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New Age

The New Age movement is a Western spiritual movement that developed in the second half of the 20th century. Its central precepts have been described as "drawing on both Eastern and Western spiritual and metaphysical traditions and infusing them with influences from self-help and motivational psychology, holistic health, parapsychology, consciousness research and quantum physics".[2] The term New Age refers to the coming astrological Age of Aquarius.[1] The movement aims to create "a spirituality without borders or confining dogmas" that is inclusive and pluralistic.[3] It holds to "a holistic worldview",[4] emphasising that the Mind, Body, and Spirit are interrelated[1] and that there is a form of monism and unity throughout the universe.[5] It attempts to create "a worldview that includes both science and spirituality"[6] and embraces a number of forms of mainstream science as well as other forms of science that are considered fringe. History[edit] Origins[edit] Development[edit]

Marilyn Ferguson Marilyn Ferguson, circa 1980. Marilyn Ferguson (April 5, 1938 in Grand Junction, Colorado – October 19, 2008) was an American author, editor and public speaker, best known for her 1980 book The Aquarian Conspiracy and its affiliation with the New Age Movement in popular culture. A founding member of the Association of Humanistic Psychology,[citation needed] Ferguson published and edited the well-regarded science newsletter Brain/Mind Bulletin from 1975 to 1996. She eventually earned numerous honorary degrees, served on the board of directors of the Institute of Noetic Sciences, and befriended such diverse figures of influence as inventor and theorist Buckminster Fuller, spiritual author Ram Dass, Nobel Prize-winning chemist Ilya Prigogine and billionaire Ted Turner. Ferguson's work also influenced Vice President Al Gore, who participated in her informal network while a senator and later met with her in the White House. Youth and early writing career[edit] The Aquarian Conspiracy[edit]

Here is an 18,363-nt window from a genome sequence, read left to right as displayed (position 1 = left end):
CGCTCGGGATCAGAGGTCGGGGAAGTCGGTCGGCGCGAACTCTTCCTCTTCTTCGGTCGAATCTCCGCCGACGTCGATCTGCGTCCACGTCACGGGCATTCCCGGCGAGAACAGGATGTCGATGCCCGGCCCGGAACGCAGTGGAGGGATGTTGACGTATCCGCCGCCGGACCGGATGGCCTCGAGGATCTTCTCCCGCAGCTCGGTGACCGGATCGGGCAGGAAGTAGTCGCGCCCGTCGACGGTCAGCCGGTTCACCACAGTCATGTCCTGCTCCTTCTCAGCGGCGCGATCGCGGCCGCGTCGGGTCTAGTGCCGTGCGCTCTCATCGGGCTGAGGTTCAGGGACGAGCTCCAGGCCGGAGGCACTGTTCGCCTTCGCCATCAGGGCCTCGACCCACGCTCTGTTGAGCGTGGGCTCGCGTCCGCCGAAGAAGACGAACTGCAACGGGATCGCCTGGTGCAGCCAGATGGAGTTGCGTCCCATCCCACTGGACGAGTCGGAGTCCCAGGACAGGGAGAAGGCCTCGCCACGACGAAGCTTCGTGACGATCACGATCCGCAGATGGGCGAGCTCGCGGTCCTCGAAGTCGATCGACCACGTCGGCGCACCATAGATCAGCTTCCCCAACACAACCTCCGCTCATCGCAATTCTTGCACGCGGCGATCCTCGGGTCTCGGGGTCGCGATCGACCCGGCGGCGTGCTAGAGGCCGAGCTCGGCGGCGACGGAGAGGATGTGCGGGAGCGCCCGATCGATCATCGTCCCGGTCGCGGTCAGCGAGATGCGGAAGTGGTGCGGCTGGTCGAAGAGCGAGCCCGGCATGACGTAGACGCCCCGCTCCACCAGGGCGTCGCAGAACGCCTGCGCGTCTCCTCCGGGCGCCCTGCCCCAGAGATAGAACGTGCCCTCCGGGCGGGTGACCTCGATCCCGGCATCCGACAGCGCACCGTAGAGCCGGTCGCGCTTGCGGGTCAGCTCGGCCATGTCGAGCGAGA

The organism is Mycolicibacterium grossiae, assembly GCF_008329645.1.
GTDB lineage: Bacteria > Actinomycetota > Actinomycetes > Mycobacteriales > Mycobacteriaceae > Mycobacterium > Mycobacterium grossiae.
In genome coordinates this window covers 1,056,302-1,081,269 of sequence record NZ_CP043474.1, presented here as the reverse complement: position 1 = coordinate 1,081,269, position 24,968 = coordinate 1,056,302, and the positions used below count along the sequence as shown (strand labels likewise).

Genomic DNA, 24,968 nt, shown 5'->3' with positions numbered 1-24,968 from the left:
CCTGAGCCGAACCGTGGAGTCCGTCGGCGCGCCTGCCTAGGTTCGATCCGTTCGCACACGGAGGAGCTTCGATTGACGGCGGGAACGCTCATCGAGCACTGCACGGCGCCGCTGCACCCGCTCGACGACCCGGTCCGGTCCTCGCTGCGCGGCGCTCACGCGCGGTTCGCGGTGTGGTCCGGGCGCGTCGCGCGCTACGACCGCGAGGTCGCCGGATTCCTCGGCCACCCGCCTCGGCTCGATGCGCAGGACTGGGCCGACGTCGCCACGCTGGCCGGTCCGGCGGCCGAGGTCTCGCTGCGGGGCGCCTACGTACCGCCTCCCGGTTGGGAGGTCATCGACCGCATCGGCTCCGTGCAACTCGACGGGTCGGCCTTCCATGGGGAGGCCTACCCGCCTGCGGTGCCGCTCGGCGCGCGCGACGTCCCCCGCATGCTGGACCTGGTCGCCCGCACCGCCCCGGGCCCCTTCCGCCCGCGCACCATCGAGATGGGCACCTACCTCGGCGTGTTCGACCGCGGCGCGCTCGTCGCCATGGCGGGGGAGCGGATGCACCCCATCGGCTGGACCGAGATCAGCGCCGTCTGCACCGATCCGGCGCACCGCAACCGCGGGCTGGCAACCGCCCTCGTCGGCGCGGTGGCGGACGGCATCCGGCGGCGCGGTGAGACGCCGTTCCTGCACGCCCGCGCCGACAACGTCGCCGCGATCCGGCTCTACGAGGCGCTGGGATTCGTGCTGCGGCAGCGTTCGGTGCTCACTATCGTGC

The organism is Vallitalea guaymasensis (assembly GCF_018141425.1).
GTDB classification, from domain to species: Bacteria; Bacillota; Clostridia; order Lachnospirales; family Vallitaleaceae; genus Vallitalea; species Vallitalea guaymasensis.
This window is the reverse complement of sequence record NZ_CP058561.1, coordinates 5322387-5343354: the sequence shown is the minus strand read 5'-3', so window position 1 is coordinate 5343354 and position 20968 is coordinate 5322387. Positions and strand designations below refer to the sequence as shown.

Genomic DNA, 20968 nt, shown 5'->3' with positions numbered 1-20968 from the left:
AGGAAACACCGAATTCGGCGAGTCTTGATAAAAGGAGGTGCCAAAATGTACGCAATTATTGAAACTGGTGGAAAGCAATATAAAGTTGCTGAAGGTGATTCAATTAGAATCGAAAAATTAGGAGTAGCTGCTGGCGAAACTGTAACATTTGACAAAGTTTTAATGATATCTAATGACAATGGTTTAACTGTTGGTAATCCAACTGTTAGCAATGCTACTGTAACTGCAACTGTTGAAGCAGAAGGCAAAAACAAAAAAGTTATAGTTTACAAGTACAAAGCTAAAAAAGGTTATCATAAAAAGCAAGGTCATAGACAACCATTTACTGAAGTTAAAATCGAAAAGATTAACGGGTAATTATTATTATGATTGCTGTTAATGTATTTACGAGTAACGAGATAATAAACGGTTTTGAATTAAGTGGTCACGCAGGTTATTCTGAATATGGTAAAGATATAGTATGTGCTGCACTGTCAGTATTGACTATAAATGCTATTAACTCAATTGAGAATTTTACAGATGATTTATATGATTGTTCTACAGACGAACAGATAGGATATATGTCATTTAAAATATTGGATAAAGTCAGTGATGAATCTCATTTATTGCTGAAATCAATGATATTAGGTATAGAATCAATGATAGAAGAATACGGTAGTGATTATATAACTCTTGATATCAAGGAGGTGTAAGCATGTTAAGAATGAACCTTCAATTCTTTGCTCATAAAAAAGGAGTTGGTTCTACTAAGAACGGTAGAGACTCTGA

130 Positive Personality Adjectives For Your Next Job Interview Last week, I asked you if you could describe yourself in one word. In anticipation of that personality-testing job interview question, here’s some adjective help that will also make you happier. When Scott Adams asked his readers to look at themselves, he made an interesting discovery with the results. Other useful resources in this series Subscribe to JobMob via RSS or email and follow me on Twitter for more happiness-increasing job search advice. --Jacob Share The Job Tips Newsletter Will Teach You How To Find A Job NOW Discover how your resume can attract more interviewsSupercharge your interview skills to get more job offersDownload the Ultimate Twitter Job Search Guide FREEBest of all - the newsletter is also FREEJoin now! How To Share This Article With Your Readers Simply copy and paste the code below into your website (Ctrl+C to copy)It will look like this: 130 Positive Personality Adjectives For Your Next Job Interview

Simply Satisfied, Part 1 by Renee Miller - explorefaith Simply Satisfied A series of articles on developing a life of simplicity by The Rev. Canon Renée Miller Installment 1 Slipping into Simplicity "All I'm asking you to do is to set a mock 'fire' for me," I said to my friend. "What are you talking about?" she replied. "Well, if my house really caught on fire, I would not be able to choose what to let go of and what to keep. With a healthy mixture of compassion and hesitancy, my friend did as I asked, and when I returned, I could see that most of what I had owned before the weekend was gone. " That's my L.L. "Oh, yes," he replied. This mock 'fire' was a startling way for me to slip into simplicity, and it was a powerful prescription for helping me to begin to exercise a kind of detachment from my personal possessions. When we first begin to think about simplicity, we leap headlong into the pool of possessions. One might well ask, "Well, if it is so difficult, why begin at all?" Second, those who live simply live on the edge of miracle.